Have you ever wondered what an amalgam filling looks like inside?
Many people question how a metal can be soft enough to be shaped into a tooth yet hard enough to endure the force of chewing and other abuse that occurs during its ten or more years in your mouth.
Other people are curious about the amount of mercury contained in an amalgam filling…so let’s get some answers!
I opened up an amalgam capsule (pictured to the left) and took a picture of what I found inside:
Aside from the capsule body, I found three main components:
1 – Mercury Disc – Amalgam fillings are made up of about 50% mercury, and 50% metal powder. The mercury is sealed away in a plastic disc so that it doesn’t evaporate and contaminate the environment. The mercury disc breaks open when the amalgam capsule gets mixed.
2 – Metal Powder – The metal powder is made up of varying metals. In the Dispersalloy brand of dental amalgam (a widely used brand), the metal powder contains about:
- 69% Silver
- 18% Tin
- 12% Copper and
- 1% Zinc
3 – Pestle – The pestle is simply a plastic rod. When the amalgam is mixed and vibrated quickly back and forth, the pestle breaks open the sealed mercury disc and helps to thoroughly mix the mercury with the metal powder to form a soft metallic mixture. While the amalgam is still soft, the dentist uses it to fill your cavities. The amalgam begins to harden after a few minutes and eventually hardens into a filling that can withstand lots of force.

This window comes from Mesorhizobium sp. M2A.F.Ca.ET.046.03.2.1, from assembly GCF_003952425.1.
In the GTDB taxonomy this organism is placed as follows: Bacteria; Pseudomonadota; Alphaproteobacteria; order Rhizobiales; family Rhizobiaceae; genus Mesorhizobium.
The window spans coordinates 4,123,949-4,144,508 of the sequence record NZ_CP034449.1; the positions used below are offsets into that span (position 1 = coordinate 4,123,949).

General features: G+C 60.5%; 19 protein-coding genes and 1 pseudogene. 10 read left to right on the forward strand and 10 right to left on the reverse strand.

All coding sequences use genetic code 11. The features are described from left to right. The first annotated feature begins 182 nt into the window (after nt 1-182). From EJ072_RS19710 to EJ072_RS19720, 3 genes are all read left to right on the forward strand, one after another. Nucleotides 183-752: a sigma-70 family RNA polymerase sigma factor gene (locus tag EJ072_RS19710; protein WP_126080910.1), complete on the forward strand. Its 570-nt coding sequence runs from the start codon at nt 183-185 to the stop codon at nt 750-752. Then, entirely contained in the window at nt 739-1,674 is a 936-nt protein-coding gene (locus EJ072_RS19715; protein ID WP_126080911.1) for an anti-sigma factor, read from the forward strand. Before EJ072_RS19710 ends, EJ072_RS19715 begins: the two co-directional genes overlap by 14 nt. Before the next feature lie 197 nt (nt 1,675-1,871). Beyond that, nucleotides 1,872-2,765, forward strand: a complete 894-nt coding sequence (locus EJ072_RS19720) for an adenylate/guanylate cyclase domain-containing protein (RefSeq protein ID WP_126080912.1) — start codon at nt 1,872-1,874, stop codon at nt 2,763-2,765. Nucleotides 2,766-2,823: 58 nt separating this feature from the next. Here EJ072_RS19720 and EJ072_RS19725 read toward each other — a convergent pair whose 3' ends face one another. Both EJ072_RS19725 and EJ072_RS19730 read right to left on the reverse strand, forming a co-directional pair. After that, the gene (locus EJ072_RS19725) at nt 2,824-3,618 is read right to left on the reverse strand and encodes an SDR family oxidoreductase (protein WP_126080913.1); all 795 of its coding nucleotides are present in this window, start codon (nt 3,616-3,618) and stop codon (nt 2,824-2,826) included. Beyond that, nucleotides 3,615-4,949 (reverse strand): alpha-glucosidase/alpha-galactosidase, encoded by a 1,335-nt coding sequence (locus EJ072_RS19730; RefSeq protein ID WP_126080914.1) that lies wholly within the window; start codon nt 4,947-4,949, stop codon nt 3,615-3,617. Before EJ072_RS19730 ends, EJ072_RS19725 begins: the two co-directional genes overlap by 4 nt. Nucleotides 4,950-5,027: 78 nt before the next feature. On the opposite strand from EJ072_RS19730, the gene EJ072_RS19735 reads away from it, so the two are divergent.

As you can see, the formulation of amalgam is pretty simple: mercury and metal powder. Fortunately, modern amalgam capsules come pre-measured so that dentists don’t have to worry about mixing up mercury with other metals by hand.
Do you have any questions about the contents of amalgam fillings? I’d love to hear your thoughts int he comments section below. Thanks for reading!